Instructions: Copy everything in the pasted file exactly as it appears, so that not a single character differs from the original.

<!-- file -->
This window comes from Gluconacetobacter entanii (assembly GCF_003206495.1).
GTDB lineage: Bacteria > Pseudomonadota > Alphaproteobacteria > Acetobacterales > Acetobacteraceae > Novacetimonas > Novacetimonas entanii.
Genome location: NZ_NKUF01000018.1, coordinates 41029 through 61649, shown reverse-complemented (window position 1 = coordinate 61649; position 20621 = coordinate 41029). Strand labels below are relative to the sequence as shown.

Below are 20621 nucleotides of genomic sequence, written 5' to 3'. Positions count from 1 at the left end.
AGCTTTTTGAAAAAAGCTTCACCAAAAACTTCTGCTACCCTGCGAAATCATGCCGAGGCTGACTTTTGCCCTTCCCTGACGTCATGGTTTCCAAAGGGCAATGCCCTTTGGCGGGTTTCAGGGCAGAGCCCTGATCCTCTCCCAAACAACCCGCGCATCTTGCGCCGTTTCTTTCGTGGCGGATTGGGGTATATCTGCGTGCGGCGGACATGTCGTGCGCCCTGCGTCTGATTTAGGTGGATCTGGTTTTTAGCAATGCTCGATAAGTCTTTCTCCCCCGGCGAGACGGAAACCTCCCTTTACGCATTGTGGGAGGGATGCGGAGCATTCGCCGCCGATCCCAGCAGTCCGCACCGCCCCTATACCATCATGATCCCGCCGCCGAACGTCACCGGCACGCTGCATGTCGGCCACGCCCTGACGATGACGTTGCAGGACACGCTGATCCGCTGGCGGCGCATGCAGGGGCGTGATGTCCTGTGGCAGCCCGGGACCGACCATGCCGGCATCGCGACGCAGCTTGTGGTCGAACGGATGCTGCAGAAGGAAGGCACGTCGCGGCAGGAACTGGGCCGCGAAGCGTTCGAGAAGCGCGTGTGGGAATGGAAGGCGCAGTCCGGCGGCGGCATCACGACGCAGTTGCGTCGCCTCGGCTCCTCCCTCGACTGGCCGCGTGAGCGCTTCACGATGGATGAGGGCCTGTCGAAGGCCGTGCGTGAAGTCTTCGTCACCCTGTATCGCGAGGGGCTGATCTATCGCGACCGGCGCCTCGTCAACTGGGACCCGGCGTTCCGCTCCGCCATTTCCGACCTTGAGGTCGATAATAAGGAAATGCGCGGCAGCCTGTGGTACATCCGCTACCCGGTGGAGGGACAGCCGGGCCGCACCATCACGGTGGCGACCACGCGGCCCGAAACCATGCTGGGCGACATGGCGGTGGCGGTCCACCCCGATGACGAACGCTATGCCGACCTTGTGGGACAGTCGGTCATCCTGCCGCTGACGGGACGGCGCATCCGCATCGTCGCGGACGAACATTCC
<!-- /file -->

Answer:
This window comes from Gluconacetobacter entanii (assembly GCF_003206495.1).
GTDB lineage: Bacteria > Pseudomonadota > Alphaproteobacteria > Acetobacterales > Acetobacteraceae > Novacetimonas > Novacetimonas entanii.
Genome location: NZ_NKUF01000018.1, coordinates 41029 through 61649, shown reverse-complemented (window position 1 = coordinate 61649; position 20621 = coordinate 41029). Strand labels below are relative to the sequence as shown.

Below are 20621 nucleotides of genomic sequence, written 5' to 3'. Positions count from 1 at the left end.
AGCTTTTTGAAAAAAGCTTCACCAAAAACTTCTGCTACCCTGCGAAATCATGCCGAGGCTGACTTTTGCCCTTCCCTGACGTCATGGTTTCCAAAGGGCAATGCCCTTTGGCGGGTTTCAGGGCAGAGCCCTGATCCTCTCCCAAACAACCCGCGCATCTTGCGCCGTTTCTTTCGTGGCGGATTGGGGTATATCTGCGTGCGGCGGACATGTCGTGCGCCCTGCGTCTGATTTAGGTGGATCTGGTTTTTAGCAATGCTCGATAAGTCTTTCTCCCCCGGCGAGACGGAAACCTCCCTTTACGCATTGTGGGAGGGATGCGGAGCATTCGCCGCCGATCCCAGCAGTCCGCACCGCCCCTATACCATCATGATCCCGCCGCCGAACGTCACCGGCACGCTGCATGTCGGCCACGCCCTGACGATGACGTTGCAGGACACGCTGATCCGCTGGCGGCGCATGCAGGGGCGTGATGTCCTGTGGCAGCCCGGGACCGACCATGCCGGCATCGCGACGCAGCTTGTGGTCGAACGGATGCTGCAGAAGGAAGGCACGTCGCGGCAGGAACTGGGCCGCGAAGCGTTCGAGAAGCGCGTGTGGGAATGGAAGGCGCAGTCCGGCGGCGGCATCACGACGCAGTTGCGTCGCCTCGGCTCCTCCCTCGACTGGCCGCGTGAGCGCTTCACGATGGATGAGGGCCTGTCGAAGGCCGTGCGTGAAGTCTTCGTCACCCTGTATCGCGAGGGGCTGATCTATCGCGACCGGCGCCTCGTCAACTGGGACCCGGCGTTCCGCTCCGCCATTTCCGACCTTGAGGTCGATAATAAGGAAATGCGCGGCAGCCTGTGGTACATCCGCTACCCGGTGGAGGGACAGCCGGGCCGCACCATCACGGTGGCGACCACGCGGCCCGAAACCATGCTGGGCGACATGGCGGTGGCGGTCCACCCCGATGACGAACGCTATGCCGACCTTGTGGGACAGTCGGTCATCCTGCCGCTGACGGGACGGCGCATCCGCATCGTCGCGGACGAACATTCC